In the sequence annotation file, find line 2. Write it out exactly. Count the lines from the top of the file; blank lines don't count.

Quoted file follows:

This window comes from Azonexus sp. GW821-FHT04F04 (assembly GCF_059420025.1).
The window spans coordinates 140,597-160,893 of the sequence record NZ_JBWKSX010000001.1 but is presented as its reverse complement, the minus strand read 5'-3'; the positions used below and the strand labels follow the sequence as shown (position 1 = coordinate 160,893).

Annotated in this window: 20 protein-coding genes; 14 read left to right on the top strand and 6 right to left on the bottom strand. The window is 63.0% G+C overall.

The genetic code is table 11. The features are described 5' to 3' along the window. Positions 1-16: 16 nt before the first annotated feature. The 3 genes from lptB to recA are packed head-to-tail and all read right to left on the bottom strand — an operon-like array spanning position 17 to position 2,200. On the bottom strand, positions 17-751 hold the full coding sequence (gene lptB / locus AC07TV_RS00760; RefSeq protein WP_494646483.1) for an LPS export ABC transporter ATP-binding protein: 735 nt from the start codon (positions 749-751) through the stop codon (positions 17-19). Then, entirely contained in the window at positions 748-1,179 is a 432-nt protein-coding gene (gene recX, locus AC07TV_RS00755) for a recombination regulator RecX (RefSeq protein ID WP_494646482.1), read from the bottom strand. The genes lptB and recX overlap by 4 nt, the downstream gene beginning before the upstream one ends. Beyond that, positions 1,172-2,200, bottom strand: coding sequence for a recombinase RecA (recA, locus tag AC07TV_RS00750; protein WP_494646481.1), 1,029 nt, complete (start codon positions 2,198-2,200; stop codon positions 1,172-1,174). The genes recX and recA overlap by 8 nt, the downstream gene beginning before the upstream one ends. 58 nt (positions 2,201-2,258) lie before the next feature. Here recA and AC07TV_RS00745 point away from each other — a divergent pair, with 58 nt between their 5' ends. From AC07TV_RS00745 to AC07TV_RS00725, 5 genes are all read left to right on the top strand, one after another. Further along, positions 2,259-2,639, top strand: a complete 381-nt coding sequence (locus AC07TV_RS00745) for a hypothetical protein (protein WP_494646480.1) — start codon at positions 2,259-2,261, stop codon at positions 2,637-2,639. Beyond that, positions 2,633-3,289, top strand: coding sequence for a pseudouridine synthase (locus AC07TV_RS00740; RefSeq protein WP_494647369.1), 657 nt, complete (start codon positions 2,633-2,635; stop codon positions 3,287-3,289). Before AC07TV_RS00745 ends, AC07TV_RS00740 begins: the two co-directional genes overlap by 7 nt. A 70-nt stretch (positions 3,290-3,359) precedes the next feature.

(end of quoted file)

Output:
The window spans coordinates 140,597-160,893 of the sequence record NZ_JBWKSX010000001.1 but is presented as its reverse complement, the minus strand read 5'-3'; the positions used below and the strand labels follow the sequence as shown (position 1 = coordinate 160,893).